IV. Public Behavioral Health Best Practice Models for Adults

Public behavioral health services for adults with serious and persistent mental illness have changed significantly over the past three generations. An individual experiencing the onset of schizophrenia or bi-polar disorder in 1950 could typically expect a lifetime of custodial care in institutional settings. All involved: the patient, her/his family, and her/his treating clinician(s) would have no hope for recovery and no expectation for independent community living. Fifteen years or so after first onset of the disorder, primitive psychotropic medications would become available and the individual could be stabilized, albeit intellectually and emotionally blunted, and subjected to the unpleasant and ultimately disabling side effects of the medications.

Another individual experiencing first onset of serious mental illness in 1970 would have different experiences and expectations. Most likely the individual would cycle repeatedly through psychiatric hospitalizations (on average about 20 days every two years.)3 Between hospitalizations, the individual would face the choice of institutional- type care in congregate residential facilities or living independently (usually with family) and receiving intermittent clinic-based services. There was still no expectation on anyone's part that she/he would live or work independently, or would enjoy friendships and social activities. Medications would have no greater positive benefits, although the techniques for mitigating side effects would be improved. This individual would rarely experience lengthy or lifetime institutional care. Instead, she/he would be confined to a netherworld in which the care and supports supplied by the institution were removed, while no replacement or alternative care and supports were available in most communities.

In early 1990, an individual experiencing first onset of a serious mental illness could have a vastly different experience. For general mental health services (i.e., depression, anxiety, post-traumatic stress, etc.) the combination of new medications and brief cognitive-supportive therapies have proven to be almost universally effective. For individuals with serious mental illness, new atypical anti-psychotic medications were becoming widely available and new community services technology such as assertive community treatment, psychosocial rehabilitation, and supported housing and employment were being proven to be successful. Individuals and their families could see and feel the effects of new brain science and new services approaches; for the first time they could routinely hope for independent living and employment in communities of their choice. Throughout the '80s and early '90s the organized advocacy of families (i.e., National Alliance for Mental Illness [NAMI]) and somewhat later consumers, fostered service improvements and increased public accountability for the quality, responsiveness, and effectiveness of services. They also brought about national awareness of the needs of individuals with serious mental illness.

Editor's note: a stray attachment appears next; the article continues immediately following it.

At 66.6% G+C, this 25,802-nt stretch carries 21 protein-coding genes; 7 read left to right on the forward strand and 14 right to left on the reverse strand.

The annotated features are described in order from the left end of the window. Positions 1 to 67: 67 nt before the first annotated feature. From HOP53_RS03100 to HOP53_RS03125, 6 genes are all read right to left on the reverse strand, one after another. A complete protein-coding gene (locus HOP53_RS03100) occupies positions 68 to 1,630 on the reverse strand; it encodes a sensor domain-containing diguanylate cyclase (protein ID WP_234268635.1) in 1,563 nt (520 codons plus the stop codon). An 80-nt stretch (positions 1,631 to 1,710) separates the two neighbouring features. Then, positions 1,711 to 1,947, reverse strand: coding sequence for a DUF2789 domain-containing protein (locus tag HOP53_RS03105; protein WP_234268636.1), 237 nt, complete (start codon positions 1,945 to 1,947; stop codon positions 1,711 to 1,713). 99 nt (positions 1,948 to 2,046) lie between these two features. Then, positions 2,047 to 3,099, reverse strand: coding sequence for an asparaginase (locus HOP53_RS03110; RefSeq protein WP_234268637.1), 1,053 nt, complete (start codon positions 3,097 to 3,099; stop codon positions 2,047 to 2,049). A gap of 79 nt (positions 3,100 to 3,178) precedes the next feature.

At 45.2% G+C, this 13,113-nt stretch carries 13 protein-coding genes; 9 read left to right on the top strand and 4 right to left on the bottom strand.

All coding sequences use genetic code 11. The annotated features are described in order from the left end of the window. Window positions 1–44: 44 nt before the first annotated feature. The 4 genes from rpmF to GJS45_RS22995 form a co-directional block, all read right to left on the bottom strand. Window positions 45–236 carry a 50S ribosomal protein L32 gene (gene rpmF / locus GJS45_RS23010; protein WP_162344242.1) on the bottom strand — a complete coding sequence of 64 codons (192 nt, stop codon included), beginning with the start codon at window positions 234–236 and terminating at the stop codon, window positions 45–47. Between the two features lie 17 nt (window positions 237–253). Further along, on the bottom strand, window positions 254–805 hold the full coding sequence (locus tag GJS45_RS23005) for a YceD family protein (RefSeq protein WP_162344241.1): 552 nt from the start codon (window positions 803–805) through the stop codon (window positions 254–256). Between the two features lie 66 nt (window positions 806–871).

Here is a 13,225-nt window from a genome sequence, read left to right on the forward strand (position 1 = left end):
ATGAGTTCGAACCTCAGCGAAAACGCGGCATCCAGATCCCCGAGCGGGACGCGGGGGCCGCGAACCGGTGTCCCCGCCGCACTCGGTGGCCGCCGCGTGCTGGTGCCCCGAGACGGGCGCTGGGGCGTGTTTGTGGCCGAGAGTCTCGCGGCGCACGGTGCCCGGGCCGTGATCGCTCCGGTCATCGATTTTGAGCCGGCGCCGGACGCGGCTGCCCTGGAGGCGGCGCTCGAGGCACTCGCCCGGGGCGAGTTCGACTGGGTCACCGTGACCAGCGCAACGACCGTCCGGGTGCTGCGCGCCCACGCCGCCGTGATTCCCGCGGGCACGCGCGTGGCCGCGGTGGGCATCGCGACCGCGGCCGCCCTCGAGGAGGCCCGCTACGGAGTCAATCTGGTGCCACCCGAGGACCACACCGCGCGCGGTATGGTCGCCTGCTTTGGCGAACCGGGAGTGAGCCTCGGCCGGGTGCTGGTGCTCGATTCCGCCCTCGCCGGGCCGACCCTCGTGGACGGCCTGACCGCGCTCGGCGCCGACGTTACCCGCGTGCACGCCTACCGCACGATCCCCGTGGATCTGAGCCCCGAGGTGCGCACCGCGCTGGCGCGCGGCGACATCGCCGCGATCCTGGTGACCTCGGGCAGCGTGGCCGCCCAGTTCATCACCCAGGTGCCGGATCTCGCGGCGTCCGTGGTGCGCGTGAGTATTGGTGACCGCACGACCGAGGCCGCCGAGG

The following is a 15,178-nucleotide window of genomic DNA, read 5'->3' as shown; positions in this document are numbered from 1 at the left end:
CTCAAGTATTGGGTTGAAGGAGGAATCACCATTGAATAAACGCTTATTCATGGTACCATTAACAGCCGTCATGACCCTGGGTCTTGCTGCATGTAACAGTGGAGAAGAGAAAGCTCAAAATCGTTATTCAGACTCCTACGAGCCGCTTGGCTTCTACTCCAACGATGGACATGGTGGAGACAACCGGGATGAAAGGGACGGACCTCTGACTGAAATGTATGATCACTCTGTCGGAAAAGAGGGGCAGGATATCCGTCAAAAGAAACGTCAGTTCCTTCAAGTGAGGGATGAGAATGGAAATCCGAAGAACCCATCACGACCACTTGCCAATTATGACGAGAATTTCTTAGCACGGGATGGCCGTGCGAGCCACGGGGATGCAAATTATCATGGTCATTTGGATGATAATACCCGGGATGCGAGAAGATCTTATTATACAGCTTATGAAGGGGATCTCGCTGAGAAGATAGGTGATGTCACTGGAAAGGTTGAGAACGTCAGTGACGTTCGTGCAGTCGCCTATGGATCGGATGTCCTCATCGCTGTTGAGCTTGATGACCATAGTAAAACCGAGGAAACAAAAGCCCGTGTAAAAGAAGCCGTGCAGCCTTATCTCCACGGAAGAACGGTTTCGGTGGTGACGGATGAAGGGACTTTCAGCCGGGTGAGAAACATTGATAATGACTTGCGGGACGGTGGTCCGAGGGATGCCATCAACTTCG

Some individuals suffering serious mental illness today have benefited greatly from these scientific and service technology advances in public behavioral health care systems. Unfortunately, for a variety of reasons public behavioral health systems throughout the United States have been slow to implement these proven technologies. The result is that the vast majority of low-income individuals with serious mental illness, including those in Arizona, continue to receive services and supports more reminiscent of the 1960s than reflective of the 1990s. The consequence, as well documented in the media, is increased incarcerations, increased homelessness, and increased stress on families and communities.

The preferred public behavioral health system for adults is comprised of a number of interlocking and interdependent elements. These start with basic treatment philosophy and values, and extend to specific face-to-face clinical and community support services. As with the preferred child and family public behavioral health system, the integration and continuity of these components are as important to consumers and families as is the presence of each discrete element.

In Volume I the following key elements of the preferred public behavioral health system for adults have been described:

  • Recovery values and principles
  • Consumer self-determination and choice
  • Continuity of connection with the system
  • The Community Support Program (CSP) approach - services and supports for rehabilitation and Recovery
  • Psychosocial rehabilitation approaches
  • Peer supports/consumer operated services
  • Early intervention
  • Crisis services
  • Mobile outreach/ACT/ACM teams
  • Medical and clinical treatment/medication management

3 Fisher, W. and Altaffer, F. Unpublished study of Massachusetts and national hospitalization data. 1993

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